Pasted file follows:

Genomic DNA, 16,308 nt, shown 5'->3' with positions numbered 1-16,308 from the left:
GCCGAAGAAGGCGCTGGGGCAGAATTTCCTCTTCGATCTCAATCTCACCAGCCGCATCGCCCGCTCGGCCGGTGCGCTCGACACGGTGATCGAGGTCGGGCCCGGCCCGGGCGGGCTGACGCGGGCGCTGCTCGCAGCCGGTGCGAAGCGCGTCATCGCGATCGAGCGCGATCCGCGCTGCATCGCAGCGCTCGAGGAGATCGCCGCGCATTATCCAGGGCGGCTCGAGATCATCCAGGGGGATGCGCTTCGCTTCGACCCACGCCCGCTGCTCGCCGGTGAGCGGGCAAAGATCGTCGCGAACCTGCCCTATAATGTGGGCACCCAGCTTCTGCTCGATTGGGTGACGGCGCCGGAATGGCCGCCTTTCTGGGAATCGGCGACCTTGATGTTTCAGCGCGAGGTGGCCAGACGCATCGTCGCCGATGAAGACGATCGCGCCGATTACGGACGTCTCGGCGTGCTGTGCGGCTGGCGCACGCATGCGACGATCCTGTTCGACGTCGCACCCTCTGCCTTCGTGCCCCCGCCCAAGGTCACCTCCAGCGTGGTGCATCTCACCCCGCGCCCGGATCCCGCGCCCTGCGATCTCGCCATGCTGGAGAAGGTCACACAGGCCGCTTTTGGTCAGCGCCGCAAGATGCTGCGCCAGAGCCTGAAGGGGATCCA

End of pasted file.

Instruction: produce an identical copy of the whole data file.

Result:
Genomic DNA, 16,308 nt, shown 5'->3' with positions numbered 1-16,308 from the left:
GCCGAAGAAGGCGCTGGGGCAGAATTTCCTCTTCGATCTCAATCTCACCAGCCGCATCGCCCGCTCGGCCGGTGCGCTCGACACGGTGATCGAGGTCGGGCCCGGCCCGGGCGGGCTGACGCGGGCGCTGCTCGCAGCCGGTGCGAAGCGCGTCATCGCGATCGAGCGCGATCCGCGCTGCATCGCAGCGCTCGAGGAGATCGCCGCGCATTATCCAGGGCGGCTCGAGATCATCCAGGGGGATGCGCTTCGCTTCGACCCACGCCCGCTGCTCGCCGGTGAGCGGGCAAAGATCGTCGCGAACCTGCCCTATAATGTGGGCACCCAGCTTCTGCTCGATTGGGTGACGGCGCCGGAATGGCCGCCTTTCTGGGAATCGGCGACCTTGATGTTTCAGCGCGAGGTGGCCAGACGCATCGTCGCCGATGAAGACGATCGCGCCGATTACGGACGTCTCGGCGTGCTGTGCGGCTGGCGCACGCATGCGACGATCCTGTTCGACGTCGCACCCTCTGCCTTCGTGCCCCCGCCCAAGGTCACCTCCAGCGTGGTGCATCTCACCCCGCGCCCGGATCCCGCGCCCTGCGATCTCGCCATGCTGGAGAAGGTCACACAGGCCGCTTTTGGTCAGCGCCGCAAGATGCTGCGCCAGAGCCTGAAGGGGATCCA